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What’s in a Title?

Having staggered out of an Oxford hospital at some ungodly hour in November 2009, after watching my wife give birth to our son, I went in search of coffee and a newspaper. Settling down to read about what was happening in the ‘real world’, I tried to focus on an article describing a collaboration between the British Museum and BBC Radio 4 entitled A History of the World in 100 Objects. Neil MacGregor’s wonderful 100-part radio series and subsequent Penguin book of the same name would offer a global history of the world by drawing on a selection of the museum’s objects chosen from over two million years of human civilisation. I might have applauded such a wonderful initiative more enthusiastically if it wasn’t for the fact that two years earlier I had signed up to write a book with the same publisher called A History of the World in 12 Maps (out in September). There is, of course, no copyright on titles, nor was this one identical. After a soothing talk from my editor, I found myself agreeing with the design critic Stephen Bayley, who described discovering that someone had used the same title as him as ‘like being mugged by your granny, disturbing but harmless’. Nevertheless, as subsequent writers continue to use variations on the ‘History of the World’ formula, from Chris McNab’s A History of the World in 100 Weapons to James Fox’s forthcoming television series A History of Art in Three Colours, it strikes me that there is something more going on here than pure coincidence.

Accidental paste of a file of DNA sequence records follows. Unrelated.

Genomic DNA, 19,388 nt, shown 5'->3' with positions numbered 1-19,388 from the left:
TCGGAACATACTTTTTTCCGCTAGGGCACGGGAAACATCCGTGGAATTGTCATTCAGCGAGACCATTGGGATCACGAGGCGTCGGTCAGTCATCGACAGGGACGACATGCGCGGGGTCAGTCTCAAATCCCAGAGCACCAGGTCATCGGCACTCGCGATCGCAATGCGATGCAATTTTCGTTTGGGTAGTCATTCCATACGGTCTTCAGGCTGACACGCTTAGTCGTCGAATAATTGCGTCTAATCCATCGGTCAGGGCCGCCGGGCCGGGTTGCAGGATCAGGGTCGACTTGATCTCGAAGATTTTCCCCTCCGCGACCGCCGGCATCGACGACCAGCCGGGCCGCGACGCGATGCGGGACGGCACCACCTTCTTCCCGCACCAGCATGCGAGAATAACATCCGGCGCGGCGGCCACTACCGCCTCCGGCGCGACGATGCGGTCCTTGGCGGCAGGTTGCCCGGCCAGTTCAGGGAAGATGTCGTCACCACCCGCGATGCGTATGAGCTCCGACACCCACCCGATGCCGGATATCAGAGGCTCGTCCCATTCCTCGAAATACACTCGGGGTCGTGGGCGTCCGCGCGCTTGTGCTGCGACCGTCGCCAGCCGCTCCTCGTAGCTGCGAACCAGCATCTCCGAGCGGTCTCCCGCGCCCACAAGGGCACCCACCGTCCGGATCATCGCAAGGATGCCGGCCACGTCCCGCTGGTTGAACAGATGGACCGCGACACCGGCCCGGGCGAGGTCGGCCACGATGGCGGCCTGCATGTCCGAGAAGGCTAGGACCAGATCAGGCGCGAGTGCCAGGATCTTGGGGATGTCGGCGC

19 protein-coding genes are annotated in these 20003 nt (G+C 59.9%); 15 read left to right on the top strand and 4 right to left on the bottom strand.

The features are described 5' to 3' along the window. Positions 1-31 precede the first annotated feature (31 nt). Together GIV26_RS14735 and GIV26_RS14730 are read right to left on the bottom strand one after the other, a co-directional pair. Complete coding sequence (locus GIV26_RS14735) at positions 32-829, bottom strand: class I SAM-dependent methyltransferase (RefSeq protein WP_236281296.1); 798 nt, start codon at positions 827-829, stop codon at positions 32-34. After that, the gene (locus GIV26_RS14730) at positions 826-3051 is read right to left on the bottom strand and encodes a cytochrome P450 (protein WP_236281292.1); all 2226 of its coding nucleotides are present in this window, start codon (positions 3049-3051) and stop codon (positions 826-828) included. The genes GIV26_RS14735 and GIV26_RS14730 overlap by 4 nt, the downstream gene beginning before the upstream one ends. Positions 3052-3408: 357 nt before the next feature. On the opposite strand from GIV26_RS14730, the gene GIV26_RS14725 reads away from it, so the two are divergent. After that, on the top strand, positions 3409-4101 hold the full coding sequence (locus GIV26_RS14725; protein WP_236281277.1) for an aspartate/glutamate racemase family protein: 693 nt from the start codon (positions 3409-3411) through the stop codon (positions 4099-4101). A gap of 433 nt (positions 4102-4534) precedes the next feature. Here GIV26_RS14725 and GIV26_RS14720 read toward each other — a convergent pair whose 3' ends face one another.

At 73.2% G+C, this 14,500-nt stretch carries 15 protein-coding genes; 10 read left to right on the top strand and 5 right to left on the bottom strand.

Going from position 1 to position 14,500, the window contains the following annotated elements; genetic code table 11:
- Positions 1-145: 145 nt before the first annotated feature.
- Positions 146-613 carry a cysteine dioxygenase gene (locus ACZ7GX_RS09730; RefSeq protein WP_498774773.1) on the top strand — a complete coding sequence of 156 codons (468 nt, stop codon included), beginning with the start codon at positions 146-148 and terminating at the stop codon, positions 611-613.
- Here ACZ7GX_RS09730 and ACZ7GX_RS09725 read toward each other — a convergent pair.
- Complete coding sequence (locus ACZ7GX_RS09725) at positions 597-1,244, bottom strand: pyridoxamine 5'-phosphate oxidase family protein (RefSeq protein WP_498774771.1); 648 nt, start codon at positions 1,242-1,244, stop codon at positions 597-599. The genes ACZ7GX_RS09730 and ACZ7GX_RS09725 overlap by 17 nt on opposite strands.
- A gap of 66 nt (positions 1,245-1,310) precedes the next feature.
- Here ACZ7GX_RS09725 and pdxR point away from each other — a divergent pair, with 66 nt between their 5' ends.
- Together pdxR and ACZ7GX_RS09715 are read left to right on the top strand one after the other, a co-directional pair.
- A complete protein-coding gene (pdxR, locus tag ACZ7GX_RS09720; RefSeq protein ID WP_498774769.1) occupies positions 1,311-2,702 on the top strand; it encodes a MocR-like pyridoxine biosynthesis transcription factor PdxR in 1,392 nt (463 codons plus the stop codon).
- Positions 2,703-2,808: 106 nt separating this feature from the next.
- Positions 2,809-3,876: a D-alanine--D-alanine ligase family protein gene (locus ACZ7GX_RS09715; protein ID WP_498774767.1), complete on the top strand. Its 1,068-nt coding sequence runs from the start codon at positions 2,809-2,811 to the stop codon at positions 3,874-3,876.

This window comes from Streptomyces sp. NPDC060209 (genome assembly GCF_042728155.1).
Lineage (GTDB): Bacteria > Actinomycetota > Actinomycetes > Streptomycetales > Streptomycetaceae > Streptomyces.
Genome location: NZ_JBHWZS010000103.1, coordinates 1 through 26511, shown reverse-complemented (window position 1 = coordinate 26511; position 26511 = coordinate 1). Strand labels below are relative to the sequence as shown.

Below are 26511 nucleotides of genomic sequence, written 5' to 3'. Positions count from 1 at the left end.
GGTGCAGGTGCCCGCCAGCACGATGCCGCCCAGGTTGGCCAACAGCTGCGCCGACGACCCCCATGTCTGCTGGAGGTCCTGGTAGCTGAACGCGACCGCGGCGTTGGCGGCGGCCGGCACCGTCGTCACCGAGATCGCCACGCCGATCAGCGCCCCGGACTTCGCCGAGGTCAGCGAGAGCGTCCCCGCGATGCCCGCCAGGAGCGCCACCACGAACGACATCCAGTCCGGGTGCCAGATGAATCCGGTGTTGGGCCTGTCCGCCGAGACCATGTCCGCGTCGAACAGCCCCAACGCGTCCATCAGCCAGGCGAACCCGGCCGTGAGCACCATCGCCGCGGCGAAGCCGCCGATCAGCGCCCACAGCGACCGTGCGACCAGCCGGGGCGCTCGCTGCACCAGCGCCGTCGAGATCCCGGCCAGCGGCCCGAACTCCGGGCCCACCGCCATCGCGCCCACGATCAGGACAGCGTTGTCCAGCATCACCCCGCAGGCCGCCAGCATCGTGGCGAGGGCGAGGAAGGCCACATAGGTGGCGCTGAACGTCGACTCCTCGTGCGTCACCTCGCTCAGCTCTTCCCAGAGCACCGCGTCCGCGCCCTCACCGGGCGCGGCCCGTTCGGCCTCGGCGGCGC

Perhaps we have all been inspired by Julian Barnes’s novel A History of the World in 10½ Chapters (1989). Yet where such playful fiction can explore and parody the ‘cunning passages’ and ‘contrived corridors’ of history, non-fiction has to tread more carefully. Publishers are inevitably prey to the ambitious title that appeals to a broad market; one that promises a history of the world in a chosen number of objects (or maps) is inevitably subject to charges of hubris and questionable selection. In my case (and I suspect MacGregor’s), I wanted to explore the different meanings of ‘world’ as both a geographical phenomenon and a philosophical idea. I also wanted to show how a world map can express a world view at different moments throughout history. But in this recent spate of world histories I discern a growing interest among writers of historical non-fiction in telling global stories of the world we currently inhabit, with an emphasis on the ways in which people and communities have been shaped by certain culture-defining events and objects that question our narrow, parochial traditions.